N=35, average college seasons = 3.4, average Sagarin = 70.7, average pro performance in Z-Score = 0.10

college golf regession 2

The results showed a much stronger correlation than yesterday (R=0.70). In fact, this correlation is almost exactly equal to what I found earlier this week when examining the correlation between sets of professional seasons. This indicates that Sagarin’s Rankings are an extremely valuable predictor of professional success, even more so than what I found yesterday.

Predicting Professional Performance of Collegiate Players (REDUX)

Let’s start with some tough love. This was a laughably lazy attempt at performing this study. Hopefully this effort will be less awful, considering I think I have a somewhat proper sample.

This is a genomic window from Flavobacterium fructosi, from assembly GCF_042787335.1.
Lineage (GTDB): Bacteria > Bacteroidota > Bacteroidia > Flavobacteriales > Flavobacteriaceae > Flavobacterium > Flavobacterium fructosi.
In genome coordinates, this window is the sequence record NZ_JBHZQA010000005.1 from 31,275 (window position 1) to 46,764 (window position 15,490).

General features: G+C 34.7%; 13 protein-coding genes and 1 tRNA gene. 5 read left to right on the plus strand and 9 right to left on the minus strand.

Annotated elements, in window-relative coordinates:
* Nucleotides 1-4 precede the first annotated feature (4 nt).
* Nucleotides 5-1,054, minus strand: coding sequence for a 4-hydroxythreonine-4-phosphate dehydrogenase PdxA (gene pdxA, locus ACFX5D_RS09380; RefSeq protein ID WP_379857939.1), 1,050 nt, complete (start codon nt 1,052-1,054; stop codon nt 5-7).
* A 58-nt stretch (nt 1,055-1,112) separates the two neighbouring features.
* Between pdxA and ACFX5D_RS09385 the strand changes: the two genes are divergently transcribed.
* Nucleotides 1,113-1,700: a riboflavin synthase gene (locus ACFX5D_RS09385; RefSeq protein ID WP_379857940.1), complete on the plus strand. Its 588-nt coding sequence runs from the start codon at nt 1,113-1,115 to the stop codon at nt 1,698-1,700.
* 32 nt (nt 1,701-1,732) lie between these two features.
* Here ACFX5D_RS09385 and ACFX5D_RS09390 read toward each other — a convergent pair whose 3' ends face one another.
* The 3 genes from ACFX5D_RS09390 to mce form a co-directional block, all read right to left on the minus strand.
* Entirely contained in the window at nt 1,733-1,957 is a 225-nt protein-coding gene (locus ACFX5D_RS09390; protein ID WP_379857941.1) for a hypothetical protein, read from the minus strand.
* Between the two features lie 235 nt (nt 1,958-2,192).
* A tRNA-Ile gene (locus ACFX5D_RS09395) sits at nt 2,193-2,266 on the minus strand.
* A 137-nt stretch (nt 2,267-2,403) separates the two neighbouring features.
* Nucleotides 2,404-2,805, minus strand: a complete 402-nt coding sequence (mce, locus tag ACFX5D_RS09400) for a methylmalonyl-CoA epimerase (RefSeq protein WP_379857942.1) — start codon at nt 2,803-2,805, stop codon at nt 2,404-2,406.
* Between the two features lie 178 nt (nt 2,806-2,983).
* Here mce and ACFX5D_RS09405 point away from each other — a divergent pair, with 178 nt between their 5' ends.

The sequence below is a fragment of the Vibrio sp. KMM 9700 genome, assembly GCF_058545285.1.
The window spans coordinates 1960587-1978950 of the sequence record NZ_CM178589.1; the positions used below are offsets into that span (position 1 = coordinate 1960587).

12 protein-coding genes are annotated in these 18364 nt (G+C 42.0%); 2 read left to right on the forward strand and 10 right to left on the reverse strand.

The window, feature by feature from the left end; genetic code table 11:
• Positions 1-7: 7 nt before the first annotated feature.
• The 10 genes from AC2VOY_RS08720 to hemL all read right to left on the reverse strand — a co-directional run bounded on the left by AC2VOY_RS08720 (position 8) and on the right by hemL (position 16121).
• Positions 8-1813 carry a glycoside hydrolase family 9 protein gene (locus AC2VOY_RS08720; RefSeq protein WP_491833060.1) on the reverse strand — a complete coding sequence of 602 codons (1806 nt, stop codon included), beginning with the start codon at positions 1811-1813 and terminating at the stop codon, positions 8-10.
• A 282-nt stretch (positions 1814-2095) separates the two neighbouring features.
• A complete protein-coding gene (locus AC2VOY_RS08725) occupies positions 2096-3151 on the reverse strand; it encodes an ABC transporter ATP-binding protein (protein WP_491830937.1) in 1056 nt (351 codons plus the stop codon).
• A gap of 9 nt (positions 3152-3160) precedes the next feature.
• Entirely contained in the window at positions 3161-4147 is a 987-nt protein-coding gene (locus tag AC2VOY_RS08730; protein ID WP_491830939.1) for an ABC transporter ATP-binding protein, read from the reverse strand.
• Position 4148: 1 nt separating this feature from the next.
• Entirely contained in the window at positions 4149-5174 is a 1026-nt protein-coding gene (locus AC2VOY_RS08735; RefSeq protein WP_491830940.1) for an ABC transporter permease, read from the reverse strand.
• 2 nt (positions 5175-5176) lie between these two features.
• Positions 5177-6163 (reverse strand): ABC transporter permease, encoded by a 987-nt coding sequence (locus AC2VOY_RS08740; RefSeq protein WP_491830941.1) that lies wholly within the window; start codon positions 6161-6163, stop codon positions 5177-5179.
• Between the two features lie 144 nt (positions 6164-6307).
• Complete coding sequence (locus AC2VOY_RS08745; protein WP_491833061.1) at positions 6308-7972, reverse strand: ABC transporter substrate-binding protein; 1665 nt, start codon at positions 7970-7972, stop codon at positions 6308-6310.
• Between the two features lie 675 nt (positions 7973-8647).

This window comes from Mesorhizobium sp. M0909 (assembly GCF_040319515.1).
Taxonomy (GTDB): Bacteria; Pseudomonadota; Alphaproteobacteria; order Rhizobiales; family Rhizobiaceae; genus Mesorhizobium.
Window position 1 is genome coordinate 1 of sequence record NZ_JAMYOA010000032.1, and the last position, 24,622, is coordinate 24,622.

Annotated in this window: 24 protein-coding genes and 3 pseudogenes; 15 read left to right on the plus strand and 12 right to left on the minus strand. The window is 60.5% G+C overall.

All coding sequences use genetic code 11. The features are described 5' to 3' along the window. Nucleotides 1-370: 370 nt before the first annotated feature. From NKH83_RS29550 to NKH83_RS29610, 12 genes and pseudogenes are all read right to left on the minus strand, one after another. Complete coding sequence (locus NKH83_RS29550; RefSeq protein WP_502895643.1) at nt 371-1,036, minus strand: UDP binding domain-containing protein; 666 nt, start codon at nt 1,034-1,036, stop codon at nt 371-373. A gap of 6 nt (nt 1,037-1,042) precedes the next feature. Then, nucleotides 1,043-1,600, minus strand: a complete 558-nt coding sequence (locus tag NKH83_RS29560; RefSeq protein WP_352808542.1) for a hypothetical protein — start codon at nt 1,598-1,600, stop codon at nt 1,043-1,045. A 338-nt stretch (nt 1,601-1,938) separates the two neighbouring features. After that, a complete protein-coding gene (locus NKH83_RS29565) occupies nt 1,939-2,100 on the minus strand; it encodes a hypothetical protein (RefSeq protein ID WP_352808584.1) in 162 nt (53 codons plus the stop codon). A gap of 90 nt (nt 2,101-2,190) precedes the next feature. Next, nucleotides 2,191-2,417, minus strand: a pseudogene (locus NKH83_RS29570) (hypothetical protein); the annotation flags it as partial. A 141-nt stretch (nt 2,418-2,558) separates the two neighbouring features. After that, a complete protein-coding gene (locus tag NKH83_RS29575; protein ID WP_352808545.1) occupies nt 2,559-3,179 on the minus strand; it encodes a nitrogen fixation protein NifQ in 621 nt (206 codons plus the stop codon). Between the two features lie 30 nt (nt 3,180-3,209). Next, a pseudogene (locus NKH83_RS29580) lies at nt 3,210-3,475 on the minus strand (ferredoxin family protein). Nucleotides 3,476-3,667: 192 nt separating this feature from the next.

Quickly, I’m looking for the correlation between Jeff Sagarin’s college golf rankings and my own Z-Score Model Ratings. Sagarin publishes the best (only?) math based ranking of college golfers. There’s obviously issues of sample size in the college game (most teams play <15 tournaments at normally three rounds), but Rankings are fairly strongly correlated between seasons (R=.62) even though players are in a volatile period in their golf development. To combat concerns about sample-size, I’ve averaged the golfer’s Ranking over their college career. This isn’t ideal either, but, again, a max of 45 rounds isn’t something I’m comfortable using.